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Literary Glance: A Game of Thrones by George R.R. Martin

July 26, 2017

Despite the stigma of being a fantasy novel/series, A Game of Thrones has been a bestseller for a long time.  Maybe stigma isn’t the right word anymore. Nowadays it can be cool to read fantasy.  You can dress up in a costume as a fantasy character and go out in public, and everybody will want to take their pictures with you.

Back when I was a kid, if you dressed up as a fantasy character and went out in public, you’d get beat up.  I almost wish that I was a kid today just so I could dress up as Jon Snow or a White Walker and go to a comic book convention and be cool, but I’ve gotten too old for all that.  At my age, I’d have to go as George R.R. Martin, with a costume of a baseball cap, goggle glasses, a fake grizzly beard, frumpy clothes, carrying a blank-paged book with a Winds of Winter cover.  That’s probably all I could get away with.

Despite its current social acceptance, there are a lot of reasons why some people hate reading fantasy.  If you’re not familiar with a world, it can be tough to visualize.  The rules of magic can be inconsistent.  Fantasy languages can be boring.  Some authors spend so much time on describing new creatures and new settings that there’s no characterization.

What makes A Game of Thrones so different from other fantasy novels?  Instead of just asking somebody who’s read it, I decided to start it myself.  I’m not ready to read the whole thing yet, but I read a couple chapters anyway.  Here is a short excerpt that demonstrates why Game of Thrones would appeal to readers who don’t normally appreciate fantasy:

Ser Waymar Royce was the youngest son of an ancient house with too many heirs.  He was a handsome youth of eighteen, grey-eyed and graceful and slender as a knife.  Mounted on his huge black destrier, the knight towered above Will and Gared on their smaller garrons.  He wore black leather boots, black woolen pants, black moleskin gloves, and a fine supple coat of gleaming black ringmail over layers of black wool and boiled leather.  Ser Waymar had been a Sworn Brother of the Night’s Watch for less than half a year, but no one could say he had not prepared for his vocation.  At least insofar as his wardrobe was concerned.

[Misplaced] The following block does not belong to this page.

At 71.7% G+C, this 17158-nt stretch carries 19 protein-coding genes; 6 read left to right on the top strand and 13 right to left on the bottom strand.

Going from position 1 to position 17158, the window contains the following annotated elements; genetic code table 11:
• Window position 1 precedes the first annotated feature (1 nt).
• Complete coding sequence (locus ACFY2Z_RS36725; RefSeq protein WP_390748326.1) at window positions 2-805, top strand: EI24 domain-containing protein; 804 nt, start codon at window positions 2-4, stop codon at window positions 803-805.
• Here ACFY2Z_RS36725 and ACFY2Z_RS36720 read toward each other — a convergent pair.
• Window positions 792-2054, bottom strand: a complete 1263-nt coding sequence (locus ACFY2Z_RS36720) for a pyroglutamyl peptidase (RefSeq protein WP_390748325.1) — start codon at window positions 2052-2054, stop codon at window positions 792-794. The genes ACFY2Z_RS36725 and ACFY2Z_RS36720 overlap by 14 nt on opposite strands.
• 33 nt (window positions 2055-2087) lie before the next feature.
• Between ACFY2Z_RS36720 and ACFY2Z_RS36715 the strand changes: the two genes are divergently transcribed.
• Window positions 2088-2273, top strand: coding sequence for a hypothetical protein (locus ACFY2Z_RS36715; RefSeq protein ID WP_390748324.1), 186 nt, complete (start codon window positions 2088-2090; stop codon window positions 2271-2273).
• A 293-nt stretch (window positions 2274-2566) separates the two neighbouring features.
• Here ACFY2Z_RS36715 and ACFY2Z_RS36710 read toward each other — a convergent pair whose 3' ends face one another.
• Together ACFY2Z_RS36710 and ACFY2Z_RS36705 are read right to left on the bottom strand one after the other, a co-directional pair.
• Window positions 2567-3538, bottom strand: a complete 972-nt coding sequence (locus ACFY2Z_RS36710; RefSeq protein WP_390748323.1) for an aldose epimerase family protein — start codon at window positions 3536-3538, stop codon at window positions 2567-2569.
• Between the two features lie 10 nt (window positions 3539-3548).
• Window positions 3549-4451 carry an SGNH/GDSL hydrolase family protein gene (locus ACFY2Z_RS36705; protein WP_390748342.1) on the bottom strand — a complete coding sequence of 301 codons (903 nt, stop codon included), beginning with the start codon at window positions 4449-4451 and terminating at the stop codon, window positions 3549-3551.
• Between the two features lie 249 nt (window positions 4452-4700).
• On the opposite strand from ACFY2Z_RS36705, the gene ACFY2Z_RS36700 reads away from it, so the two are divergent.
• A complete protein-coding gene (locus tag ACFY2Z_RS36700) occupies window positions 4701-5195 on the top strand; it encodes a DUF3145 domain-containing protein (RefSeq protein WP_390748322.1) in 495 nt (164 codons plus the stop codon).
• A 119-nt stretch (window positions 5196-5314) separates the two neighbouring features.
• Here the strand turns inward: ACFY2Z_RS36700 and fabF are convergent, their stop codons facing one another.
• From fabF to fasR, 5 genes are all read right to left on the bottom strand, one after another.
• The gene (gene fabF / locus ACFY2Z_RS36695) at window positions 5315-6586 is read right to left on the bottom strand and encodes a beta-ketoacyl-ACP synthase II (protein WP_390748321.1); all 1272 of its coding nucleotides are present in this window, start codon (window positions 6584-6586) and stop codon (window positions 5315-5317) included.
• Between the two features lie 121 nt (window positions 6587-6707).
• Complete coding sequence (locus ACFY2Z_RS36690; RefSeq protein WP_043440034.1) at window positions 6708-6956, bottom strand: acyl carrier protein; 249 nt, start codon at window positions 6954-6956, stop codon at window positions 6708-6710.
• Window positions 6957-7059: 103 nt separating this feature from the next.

His cloak was his crowning glory; sable, thick and black and soft as sin.  “Bet he killed them all himself, he did,” Gared told the barracks over wine, “twisted their little heads off, our mighty warrior.”  They had all shared the laugh.

It is hard to take orders from a man you laughed at in your cups, Will reflected as he sat shivering atop his garron.  Gared must have felt the same.

Even though this is fantasy, the description in this excerpt wasn’t overwhelming.  Just about anybody can relate to the fashion, the all black, and the contempt others feel for a guy who is trying too hard.  The writing is grounded in enough reality to make a non-fantasy reader forget that this is a fantasy.  Even if you’re not into dragons, magic, and frozen zombies, you can get into the petty squabbling of a bunch of humans unaware of what’s about to happen to them.  It’s a cool idea for a story.

I’ve heard that later in the series, the pace slows down, and too many descriptions and minor characters bog the story down.  Even if that’s true, the writing quality supposedly doesn’t go down until the fourth book, and that means tons of people are finishing three books in a fantasy series.  That’s a heck of an accomplishment.

A lot of readers are eager for the final two novels in the series, and maybe George RR Martin will finish them sometime.  I hope he finishes the next one soon.  It would be better to walk around a comic convention with a real Winds of Winter novel than a fake one.

One Comment
  1. Like a lot of people, I am concerned that he would die before finishing the story. If that happens, it would be an ironically appropriate end for the writer whose major characters keep dying just when we think they’re about to accomplish some great things.

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